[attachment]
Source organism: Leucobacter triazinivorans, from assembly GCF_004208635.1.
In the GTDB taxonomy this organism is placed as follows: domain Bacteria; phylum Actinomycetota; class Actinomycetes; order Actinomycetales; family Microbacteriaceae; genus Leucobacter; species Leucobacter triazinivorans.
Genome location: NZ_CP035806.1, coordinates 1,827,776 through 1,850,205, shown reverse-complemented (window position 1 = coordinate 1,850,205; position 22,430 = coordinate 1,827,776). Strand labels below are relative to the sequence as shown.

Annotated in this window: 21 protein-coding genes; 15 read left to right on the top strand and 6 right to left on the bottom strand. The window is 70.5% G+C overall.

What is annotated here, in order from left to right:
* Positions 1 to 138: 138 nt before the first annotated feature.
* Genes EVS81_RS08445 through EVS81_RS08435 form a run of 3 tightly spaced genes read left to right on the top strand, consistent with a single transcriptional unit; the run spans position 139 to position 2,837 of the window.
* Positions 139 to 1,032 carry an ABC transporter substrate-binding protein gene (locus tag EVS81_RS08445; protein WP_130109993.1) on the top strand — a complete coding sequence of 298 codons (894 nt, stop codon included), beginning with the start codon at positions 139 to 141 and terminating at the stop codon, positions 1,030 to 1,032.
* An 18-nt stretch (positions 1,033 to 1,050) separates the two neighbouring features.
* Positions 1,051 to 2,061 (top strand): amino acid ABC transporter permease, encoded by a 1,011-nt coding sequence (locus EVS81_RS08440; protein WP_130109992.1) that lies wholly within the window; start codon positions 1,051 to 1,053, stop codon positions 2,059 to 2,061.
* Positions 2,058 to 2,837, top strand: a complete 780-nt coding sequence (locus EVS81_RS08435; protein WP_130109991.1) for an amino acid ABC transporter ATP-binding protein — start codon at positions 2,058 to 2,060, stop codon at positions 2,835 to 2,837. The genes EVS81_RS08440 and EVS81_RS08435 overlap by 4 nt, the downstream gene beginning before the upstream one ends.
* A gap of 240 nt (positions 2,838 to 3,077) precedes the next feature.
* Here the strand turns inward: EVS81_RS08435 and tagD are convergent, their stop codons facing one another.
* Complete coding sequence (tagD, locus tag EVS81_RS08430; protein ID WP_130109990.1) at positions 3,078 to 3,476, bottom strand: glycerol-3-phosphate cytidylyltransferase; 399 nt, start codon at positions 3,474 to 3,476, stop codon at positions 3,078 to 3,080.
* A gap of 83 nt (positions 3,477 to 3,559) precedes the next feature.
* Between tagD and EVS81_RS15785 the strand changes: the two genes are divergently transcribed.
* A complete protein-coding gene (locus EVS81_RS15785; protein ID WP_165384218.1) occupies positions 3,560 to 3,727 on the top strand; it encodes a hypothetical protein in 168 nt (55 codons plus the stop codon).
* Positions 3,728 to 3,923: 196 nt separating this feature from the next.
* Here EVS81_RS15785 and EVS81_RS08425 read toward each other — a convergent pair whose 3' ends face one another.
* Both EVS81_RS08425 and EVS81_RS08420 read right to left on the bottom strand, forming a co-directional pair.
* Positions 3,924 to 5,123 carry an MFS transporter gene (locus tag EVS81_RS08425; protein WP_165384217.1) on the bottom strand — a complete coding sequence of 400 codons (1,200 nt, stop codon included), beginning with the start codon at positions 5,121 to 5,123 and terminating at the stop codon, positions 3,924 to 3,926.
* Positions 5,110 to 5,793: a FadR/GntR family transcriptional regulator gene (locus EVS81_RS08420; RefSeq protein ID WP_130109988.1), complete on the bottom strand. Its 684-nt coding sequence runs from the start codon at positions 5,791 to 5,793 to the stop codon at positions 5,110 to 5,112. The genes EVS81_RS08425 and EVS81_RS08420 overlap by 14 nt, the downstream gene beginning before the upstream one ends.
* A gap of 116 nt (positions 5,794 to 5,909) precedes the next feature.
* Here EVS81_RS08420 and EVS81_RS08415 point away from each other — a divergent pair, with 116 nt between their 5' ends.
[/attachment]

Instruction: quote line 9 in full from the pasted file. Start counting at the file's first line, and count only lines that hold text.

* An 18-nt stretch (positions 1,033 to 1,050) separates the two neighbouring features.